More than 50 kindergarten children and caregivers got an up-close glimpse of science at the Australian Institute for Bioengineering and Nanotechnology at the University of Queensland during a two day visit.

Hosted by the Centre for Microscopy and Microanalysis facility at AIBN, the children from the neighbouring Campus Kindergarten got a completely different look at the world around them.

Using the equipment available to them through their everyday work, CMM’s Associate Professor Kevin Jack said the facility endeavoured to provide the children with an insight into science that they understood, enjoyed and were inspired by.

“It was really good to see them so excited by the science and technology we have here, and it’s really important to get young people engaging with science and seeing how it plays a part in the world,” Dr Jack said.

“Using a benchtop electron microscope, we were able to magnify things like the mandible and hairs on an ant by hundreds of times so they could see those details for the first time.

“We also used a demonstration with liquid nitrogen to freeze things like leaves and fruit to show how the state of materials can change.”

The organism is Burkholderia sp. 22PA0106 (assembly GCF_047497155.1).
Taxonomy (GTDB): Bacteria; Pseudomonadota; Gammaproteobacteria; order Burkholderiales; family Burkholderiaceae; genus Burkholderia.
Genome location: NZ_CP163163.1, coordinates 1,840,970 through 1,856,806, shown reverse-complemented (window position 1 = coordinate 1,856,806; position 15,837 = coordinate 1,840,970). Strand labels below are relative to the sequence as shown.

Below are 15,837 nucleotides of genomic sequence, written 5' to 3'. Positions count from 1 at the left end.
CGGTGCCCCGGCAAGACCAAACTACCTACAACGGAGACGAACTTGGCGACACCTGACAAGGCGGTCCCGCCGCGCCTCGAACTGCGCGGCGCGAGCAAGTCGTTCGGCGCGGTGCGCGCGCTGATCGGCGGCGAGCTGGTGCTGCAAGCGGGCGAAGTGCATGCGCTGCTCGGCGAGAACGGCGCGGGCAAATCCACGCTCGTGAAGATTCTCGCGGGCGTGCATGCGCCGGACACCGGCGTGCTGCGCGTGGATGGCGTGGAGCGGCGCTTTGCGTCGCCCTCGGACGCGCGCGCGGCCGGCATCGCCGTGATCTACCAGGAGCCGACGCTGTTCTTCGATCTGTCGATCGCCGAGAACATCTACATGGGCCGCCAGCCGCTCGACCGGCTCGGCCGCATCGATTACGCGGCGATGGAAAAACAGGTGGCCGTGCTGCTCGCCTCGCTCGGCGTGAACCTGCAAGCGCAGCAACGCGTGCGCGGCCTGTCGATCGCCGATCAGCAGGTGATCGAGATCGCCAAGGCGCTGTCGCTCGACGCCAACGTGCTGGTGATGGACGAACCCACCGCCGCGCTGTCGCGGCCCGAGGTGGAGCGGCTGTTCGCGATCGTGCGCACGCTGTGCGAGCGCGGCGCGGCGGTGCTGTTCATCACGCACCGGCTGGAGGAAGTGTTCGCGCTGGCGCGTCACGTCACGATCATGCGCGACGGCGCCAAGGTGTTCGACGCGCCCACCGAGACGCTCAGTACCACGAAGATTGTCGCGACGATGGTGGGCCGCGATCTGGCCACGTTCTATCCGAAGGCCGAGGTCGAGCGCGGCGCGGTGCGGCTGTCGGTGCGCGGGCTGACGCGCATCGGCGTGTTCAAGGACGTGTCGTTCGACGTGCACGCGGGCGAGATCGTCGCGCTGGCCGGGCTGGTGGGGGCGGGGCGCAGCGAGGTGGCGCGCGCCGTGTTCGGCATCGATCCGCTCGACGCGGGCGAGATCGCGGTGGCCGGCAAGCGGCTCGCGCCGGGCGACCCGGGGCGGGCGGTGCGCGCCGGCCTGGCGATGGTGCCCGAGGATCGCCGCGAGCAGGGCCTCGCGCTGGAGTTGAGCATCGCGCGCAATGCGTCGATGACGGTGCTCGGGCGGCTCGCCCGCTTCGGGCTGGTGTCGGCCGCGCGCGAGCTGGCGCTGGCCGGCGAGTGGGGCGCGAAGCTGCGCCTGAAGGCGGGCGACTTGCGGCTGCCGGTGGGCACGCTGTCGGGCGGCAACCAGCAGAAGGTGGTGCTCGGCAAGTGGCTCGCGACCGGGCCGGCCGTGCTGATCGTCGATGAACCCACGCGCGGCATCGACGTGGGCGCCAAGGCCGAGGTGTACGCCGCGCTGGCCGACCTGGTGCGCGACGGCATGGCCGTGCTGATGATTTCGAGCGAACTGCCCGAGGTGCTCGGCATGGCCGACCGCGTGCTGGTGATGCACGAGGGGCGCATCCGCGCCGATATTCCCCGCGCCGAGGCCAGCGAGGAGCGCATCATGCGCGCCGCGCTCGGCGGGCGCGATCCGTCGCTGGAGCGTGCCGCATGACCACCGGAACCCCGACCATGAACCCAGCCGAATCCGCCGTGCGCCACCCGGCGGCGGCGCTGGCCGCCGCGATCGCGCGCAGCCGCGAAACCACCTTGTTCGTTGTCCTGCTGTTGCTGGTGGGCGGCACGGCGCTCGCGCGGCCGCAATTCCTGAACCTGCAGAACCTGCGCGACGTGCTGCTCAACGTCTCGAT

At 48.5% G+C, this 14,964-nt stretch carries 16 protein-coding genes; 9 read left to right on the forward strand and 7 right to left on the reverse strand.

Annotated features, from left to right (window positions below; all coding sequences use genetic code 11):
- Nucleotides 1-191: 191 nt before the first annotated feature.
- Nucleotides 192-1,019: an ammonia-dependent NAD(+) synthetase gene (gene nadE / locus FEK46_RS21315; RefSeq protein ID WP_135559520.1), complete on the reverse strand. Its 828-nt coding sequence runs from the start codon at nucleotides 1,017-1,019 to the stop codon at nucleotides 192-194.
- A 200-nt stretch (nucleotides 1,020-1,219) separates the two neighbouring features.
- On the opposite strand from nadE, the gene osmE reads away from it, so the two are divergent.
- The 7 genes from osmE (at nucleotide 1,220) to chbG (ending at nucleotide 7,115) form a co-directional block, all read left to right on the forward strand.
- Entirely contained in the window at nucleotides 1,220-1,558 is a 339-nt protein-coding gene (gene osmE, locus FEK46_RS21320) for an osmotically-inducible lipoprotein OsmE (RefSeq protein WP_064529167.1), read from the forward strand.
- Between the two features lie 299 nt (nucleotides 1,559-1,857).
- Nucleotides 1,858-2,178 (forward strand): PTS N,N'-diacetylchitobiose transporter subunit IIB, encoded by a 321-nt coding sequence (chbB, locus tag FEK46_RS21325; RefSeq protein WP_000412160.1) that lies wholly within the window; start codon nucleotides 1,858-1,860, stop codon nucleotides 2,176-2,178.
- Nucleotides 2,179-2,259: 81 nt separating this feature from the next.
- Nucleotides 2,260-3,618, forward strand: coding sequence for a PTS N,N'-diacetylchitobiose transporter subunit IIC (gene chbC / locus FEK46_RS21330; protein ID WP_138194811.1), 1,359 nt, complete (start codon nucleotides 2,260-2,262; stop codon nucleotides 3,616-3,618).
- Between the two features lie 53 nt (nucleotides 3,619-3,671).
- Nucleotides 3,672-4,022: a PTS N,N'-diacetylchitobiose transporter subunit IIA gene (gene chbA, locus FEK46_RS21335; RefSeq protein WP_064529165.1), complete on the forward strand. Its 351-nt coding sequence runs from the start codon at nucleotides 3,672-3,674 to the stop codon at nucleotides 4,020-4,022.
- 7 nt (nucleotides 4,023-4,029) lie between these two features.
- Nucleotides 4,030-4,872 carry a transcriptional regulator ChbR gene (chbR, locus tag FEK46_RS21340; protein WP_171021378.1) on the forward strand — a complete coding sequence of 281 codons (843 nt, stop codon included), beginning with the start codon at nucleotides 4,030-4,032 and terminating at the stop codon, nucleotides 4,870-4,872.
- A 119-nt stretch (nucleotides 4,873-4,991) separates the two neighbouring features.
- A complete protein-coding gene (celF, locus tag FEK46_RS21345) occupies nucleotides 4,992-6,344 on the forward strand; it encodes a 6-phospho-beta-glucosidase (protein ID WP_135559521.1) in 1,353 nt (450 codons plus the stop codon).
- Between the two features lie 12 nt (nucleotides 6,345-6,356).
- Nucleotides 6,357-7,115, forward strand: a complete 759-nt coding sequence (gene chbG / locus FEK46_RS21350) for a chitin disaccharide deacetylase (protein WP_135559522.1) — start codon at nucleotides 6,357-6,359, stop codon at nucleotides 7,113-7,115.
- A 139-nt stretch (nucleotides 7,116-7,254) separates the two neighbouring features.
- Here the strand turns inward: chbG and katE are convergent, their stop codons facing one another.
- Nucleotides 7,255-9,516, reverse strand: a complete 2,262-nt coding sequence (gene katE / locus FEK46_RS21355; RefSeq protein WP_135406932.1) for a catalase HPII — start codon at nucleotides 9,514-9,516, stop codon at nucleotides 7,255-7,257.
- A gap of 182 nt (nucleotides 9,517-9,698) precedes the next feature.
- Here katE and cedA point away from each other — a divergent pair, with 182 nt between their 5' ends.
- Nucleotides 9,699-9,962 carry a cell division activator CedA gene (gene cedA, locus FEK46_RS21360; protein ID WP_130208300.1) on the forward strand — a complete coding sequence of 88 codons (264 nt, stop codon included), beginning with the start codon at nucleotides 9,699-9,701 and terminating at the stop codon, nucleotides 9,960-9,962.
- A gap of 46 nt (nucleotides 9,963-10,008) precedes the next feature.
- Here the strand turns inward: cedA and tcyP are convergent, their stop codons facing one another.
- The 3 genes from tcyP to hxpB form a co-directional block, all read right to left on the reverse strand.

Campus Kindergarten teachers Yvonne Paujik and Claire Carter-Jones said the children were enthused by their laboratory experiences. It sparked the children’s interest in exploration and investigation within their kindergarten environment, and they have now established a science corner, replicating what they had seen by taking their own photos of insects.

“Being able to see experiments in real life was the highlight of this excursion, and we are all very proud of how well the children responded to the experiments,” Ms Paujik said.

“Our children demonstrated their activeness and confidence through their inquisitiveness in asking thoughtful questions to the scientists.”

AIBN Director Professor Alan Rowan emphasised that the visits highlighted the importance of community engagement and education in science.

“At AIBN we are dedicated to using science to create better outcomes for society, primarily through the impact of our work, but it is also vitally important to inspire the next generation,” Professor Rowan said.

“It is heartening that the children were inspired to imitate what they had seen in the lab, and that is the best indication that their visit has piqued their scientific curiosity about the world around them, and left a lasting impression on them.”

AIBN is committed to community engagement activities to promote the value and importance of its research as part of the Institute’s values to develop scientific advancements for the benefit of society.

Media: Darius Koreis, d.koreis@uq.edu.au, +61 7 3346 3962, +61 427 148 187.

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